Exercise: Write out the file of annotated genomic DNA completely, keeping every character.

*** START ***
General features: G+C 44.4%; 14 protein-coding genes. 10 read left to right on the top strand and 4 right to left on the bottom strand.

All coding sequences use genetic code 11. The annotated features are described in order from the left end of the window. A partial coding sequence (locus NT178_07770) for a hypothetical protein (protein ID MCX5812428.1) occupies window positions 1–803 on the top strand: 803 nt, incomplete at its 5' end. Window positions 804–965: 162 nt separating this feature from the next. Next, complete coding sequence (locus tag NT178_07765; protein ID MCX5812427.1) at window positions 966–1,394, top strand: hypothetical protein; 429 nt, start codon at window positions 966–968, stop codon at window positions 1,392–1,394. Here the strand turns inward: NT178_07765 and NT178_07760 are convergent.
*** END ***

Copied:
General features: G+C 44.4%; 14 protein-coding genes. 10 read left to right on the top strand and 4 right to left on the bottom strand.

All coding sequences use genetic code 11. The annotated features are described in order from the left end of the window. A partial coding sequence (locus NT178_07770) for a hypothetical protein (protein ID MCX5812428.1) occupies window positions 1–803 on the top strand: 803 nt, incomplete at its 5' end. Window positions 804–965: 162 nt separating this feature from the next. Next, complete coding sequence (locus tag NT178_07765; protein ID MCX5812427.1) at window positions 966–1,394, top strand: hypothetical protein; 429 nt, start codon at window positions 966–968, stop codon at window positions 1,392–1,394. Here the strand turns inward: NT178_07765 and NT178_07760 are convergent.